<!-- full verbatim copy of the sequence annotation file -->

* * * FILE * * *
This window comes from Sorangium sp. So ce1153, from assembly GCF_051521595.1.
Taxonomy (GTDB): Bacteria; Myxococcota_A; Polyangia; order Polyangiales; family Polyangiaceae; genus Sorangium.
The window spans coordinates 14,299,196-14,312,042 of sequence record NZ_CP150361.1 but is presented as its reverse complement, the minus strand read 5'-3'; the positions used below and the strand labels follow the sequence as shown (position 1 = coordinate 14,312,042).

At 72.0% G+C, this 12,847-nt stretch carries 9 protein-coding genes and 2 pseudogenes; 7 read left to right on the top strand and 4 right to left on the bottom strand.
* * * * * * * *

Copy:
This window comes from Sorangium sp. So ce1153, from assembly GCF_051521595.1.
Taxonomy (GTDB): Bacteria; Myxococcota_A; Polyangia; order Polyangiales; family Polyangiaceae; genus Sorangium.
The window spans coordinates 14,299,196-14,312,042 of sequence record NZ_CP150361.1 but is presented as its reverse complement, the minus strand read 5'-3'; the positions used below and the strand labels follow the sequence as shown (position 1 = coordinate 14,312,042).

At 72.0% G+C, this 12,847-nt stretch carries 9 protein-coding genes and 2 pseudogenes; 7 read left to right on the top strand and 4 right to left on the bottom strand.